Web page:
Once addition was complete, the solution was heated to 20 C. and kept at this temperature for 2 h. Once this time had elapsed, the reaction mixture was quenched by being poured into 500 ml of a saturated aqueous solution of NaHCO3 at 5-10 C. The phases were separated and the organic phase was washed with 500 ml of a saturated solution of NaHCO3 and then concentrated under a vacuum.

1H-NMR(CDCl3): ppm 8.2-7.1 (m, 15 H); 5.65 (t, 1H); 3.85 (s, 3H); 3.2-3 (m, 2H); 2.7 (s, 3H); 2.5-2.2 (m, 2H).

EXAMPLE 2 [R-(E)]-2-[3-[3-[2-(7-chloro-2-quinolinyl)ethenyl]phenyl]-3-(2-benzyloxy -methyl)propyl)thiomethyl-cyclopropaneacetic acid (A3)

21.2 g (0.145 moles) of 1-(mercaptomethyl)cyclopropaneacetic acid and 140 ml of DMF were introduced into a 1 liter flask equipped with a mechanical stirrer, a thermometer and a dropping funnel. The mixture was stirred at ambient temperature for 5 minutes in order to ensure complete dissolution and was then cooled to 0-5 C. Lithium hexamethyldisilazide (300 ml, 1 M in THF) was added in 2 h while keeping the reaction temperature below 5 C. Once addition was complete, stirring of the mixture was continued at 0-5 C. for 30 minutes. The mesylate from Example 1, dissolved in 20 ml of DMF, was then added to the reaction mixture in 10 minutes while keeping the internal temperature ≦0 C. Stirring of the mixture was continued at 0-5 C. for 2 h and then quenched by being poured into 400 ml of a saturated aqueous solution of NH4Cl and toluene (1/1). Once the phases had been separated, the organic phase was washed twice with 200 ml of brine and then concentrated under a vacuum down to a volume of 60 ml (92 A%, yield 80%).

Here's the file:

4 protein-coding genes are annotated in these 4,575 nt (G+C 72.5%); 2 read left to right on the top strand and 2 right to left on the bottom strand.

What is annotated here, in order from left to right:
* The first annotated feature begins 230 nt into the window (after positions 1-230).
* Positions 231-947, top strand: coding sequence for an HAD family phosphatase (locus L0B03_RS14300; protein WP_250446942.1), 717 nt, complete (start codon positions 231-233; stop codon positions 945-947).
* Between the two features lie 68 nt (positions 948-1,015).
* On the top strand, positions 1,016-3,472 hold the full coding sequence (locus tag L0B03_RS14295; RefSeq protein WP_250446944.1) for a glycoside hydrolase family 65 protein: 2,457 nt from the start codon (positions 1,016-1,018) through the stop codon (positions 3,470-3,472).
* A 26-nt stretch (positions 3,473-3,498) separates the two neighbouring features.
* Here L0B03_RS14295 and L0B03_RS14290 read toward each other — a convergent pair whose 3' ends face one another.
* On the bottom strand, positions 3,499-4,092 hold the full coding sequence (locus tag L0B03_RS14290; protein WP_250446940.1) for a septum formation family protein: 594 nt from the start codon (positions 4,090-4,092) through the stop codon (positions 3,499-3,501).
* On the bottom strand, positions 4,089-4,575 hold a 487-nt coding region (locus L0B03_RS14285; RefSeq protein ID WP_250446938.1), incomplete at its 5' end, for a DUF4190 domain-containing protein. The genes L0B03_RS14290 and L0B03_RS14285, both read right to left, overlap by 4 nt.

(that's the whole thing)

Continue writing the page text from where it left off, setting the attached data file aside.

1H-NMR(CDCl3): ppm 8.2-7 (m, 15 H); 3.95 (t, 1H); 3.8 (s, 3H); 3.2-2.8 (m, 2H); 2.7-2.2 (m, 4H); 2.2 (m, 2H); 0.5 (d, 4H);

EXAMPLE 3 [R-(E)]-2-[3-[3-[2-(7-chloro-2-quinolinyl)ethenyl]phenyl]-3-(2-benzyloxy-methyl)propyl)thiomethyl-cyclopropaneacetic acid hydrochloride (A4) (method 2)

60 ml of acetone and the solution in toluene of the product of Example 2 were introduced into a 500 ml flask equipped with a mechanical stirrer, a thermometer and a dropping funnel. A solution of gaseous HCl in toluene (60 ml) was added dropwise in 30 minutes at 15-20 C. A yellow precipitate is observed to form during the addition. The suspension was stirred at 20 C. for 30 minutes and then cooled to 5-10 C. for 1 h. The precipitate was filtered out under a vacuum and washed with 200 ml of a 2/1 mixture of acetone/toluene. The product was dried under a vacuum at 30 C. under a stream of N2. Isolated yield 36.9 g; (99.1% A%; 80% yield) 1H-NMR(DMSO): ppm 8.9 (d, 1H); 8.4-8.1 (m, 4H); 7.8-7.1 (m, 10H); 3.95 (t, 1H); 3.85 (s, 3H); 3.1-2.6 (m, 2H); 2.25 (s, 2H); 2.1 (m, 2H); 1.8-1 (m, 2H); 0.0 (m, 4H).